A graph of Circulating Money during the Great Depression in the USA. Creative Commons Attribute - Andy Chalkley. www.andychalkley.com.au

I often ask people “Who has the authority to create the money of the nation?” The answer is of course the government. I then ask: “Why, then, would the government be in debt?” The answer is that it is not the government that is creating the money. The government becomes indebted to the money creators.

In the following graph, it can be observed that the national debt increased dramatically as the nation was brought out of the Great Depression.

A graph of National Debt during the Great Depression in the USA. Creative Commons Attribute - Andy Chalkley. www.andychalkley.com.au

Here again is another graph showing the reduction of bank lending:

A graph of Other Debt during the Great Depression in the USA. Creative Commons Attribute - Andy Chalkley. www.andychalkley.com.au

This next graph shows tax revenue during the Great Depression. The percentage fall in tax revenue vastly exceeds the percentage falls in the contributing factors. M3 fell by 21%. M2 fell by 28%. Circulating Money Fell by 32%. Tax revenue fell by 75%.

A graph of Tax during the Great Depression in the USA. Creative Commons Attribute - Andy Chalkley. www.andychalkley.com.au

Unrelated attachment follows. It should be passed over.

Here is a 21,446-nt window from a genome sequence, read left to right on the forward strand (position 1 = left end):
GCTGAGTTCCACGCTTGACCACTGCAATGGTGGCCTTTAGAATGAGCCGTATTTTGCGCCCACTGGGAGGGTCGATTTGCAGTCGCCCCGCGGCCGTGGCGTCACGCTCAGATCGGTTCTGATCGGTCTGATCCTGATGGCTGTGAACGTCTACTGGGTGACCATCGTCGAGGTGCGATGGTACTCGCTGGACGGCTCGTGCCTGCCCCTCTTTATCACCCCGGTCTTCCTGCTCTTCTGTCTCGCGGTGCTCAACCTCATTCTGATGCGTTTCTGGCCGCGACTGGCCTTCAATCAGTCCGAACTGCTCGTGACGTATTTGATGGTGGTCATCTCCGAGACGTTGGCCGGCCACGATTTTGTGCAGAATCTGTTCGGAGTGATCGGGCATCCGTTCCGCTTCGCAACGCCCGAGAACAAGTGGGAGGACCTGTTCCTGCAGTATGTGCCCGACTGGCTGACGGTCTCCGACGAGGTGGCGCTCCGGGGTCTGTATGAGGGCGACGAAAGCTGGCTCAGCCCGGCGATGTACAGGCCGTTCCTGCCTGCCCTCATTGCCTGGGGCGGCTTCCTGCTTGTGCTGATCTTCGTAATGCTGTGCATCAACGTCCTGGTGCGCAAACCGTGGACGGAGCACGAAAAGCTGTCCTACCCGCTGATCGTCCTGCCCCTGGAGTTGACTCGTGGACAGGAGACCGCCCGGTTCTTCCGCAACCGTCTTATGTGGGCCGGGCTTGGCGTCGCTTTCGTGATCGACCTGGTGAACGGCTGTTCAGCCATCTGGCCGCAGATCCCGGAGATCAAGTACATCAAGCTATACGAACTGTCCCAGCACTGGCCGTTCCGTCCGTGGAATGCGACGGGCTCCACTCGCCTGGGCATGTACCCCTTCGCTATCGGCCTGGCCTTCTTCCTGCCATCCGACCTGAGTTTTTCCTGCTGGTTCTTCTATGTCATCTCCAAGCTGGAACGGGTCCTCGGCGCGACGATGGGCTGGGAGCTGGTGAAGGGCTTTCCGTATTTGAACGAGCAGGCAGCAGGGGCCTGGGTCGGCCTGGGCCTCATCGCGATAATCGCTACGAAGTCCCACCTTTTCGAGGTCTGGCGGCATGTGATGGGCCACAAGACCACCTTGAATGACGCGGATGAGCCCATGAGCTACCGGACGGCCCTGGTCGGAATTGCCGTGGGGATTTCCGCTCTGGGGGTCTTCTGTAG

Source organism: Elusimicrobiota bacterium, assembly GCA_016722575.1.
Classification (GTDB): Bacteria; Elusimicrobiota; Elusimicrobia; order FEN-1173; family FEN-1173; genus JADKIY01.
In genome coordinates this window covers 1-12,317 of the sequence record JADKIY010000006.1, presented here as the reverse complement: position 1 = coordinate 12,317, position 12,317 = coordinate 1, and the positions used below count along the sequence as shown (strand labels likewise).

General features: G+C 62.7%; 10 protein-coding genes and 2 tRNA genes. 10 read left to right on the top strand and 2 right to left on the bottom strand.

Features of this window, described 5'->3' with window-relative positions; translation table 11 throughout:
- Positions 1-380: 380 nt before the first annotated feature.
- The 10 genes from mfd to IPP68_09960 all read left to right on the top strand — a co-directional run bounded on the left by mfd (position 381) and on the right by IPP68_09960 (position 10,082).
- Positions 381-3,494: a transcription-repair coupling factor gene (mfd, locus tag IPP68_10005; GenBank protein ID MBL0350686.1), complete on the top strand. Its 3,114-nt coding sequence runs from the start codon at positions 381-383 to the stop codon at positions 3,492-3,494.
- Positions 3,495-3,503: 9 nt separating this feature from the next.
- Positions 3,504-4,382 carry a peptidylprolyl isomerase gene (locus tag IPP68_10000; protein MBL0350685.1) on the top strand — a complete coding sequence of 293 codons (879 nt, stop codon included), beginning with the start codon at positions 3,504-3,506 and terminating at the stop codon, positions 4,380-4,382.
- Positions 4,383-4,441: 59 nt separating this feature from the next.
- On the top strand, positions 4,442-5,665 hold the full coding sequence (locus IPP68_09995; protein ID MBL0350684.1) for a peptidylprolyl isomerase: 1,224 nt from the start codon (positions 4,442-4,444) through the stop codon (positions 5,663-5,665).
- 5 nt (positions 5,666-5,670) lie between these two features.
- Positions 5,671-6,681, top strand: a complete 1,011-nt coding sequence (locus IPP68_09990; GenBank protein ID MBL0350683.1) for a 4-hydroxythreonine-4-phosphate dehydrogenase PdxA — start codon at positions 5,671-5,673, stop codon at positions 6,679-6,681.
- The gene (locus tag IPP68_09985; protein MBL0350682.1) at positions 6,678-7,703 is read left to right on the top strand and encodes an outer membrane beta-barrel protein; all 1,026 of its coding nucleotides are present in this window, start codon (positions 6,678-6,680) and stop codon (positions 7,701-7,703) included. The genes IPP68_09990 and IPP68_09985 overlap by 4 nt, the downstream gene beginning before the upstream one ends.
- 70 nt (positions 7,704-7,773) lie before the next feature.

This graph of velocity can be incorrectly analyzed. From 1939, the velocity falls. It is easy to make an incorrect conclusion that an increasing volume of money is being hoarded. From previous graphs, you can see that this is incorrect. Both Hoarded Money and Circulating Money are being reduced but the Circulating Money is falling faster than the Hoarded Money. The reason is that both tax and bank repayments, as well as interest are removed from Circulating Money. Hoarded Money rarely moves and stays in bank accounts.

A graph of Velocity during the Great Depression in the USA. Creative Commons Attribute - Andy Chalkley. www.andychalkley.com.au
A graph of Circulating Money during the Great Depression in the USA. Creative Commons Attribute - Andy Chalkley. www.andychalkley.com.au

Eustace Mullins “As soon as Mr. Roosevelt took office, the Federal Reserve began to buy government securities at the rate of ten million dollars a week for 10 weeks, and created one hundred million dollars in new [checkbook] currency, which alleviated the critical famine of money and credit, and the factories started hiring people again.” [1]

This means that the Federal Reserve increased the Money Supply immediately after President Roosevelt took office. This suggests that they had held the Money Supply at ransom until the inauguration of President Roosevelt. If the bulk of the Money Supply consists of Bank Credit and the Federal Reserve willfully withholds credit, then they willfully damaged the economy.

Notice that a 21% fall in the Money Supply caused a 32% fall in Circulating Money. This caused a 32% fall in the GDP. Unemployment rose from almost full employment to around 24%. This caused a 75% fall in the Federal Income Tax receipts and a 75% fall in the Federal Company Tax receipts.

It is simply not safe to allow private banks free reign in creating such a large portion of the Money Supply as Bank Credit.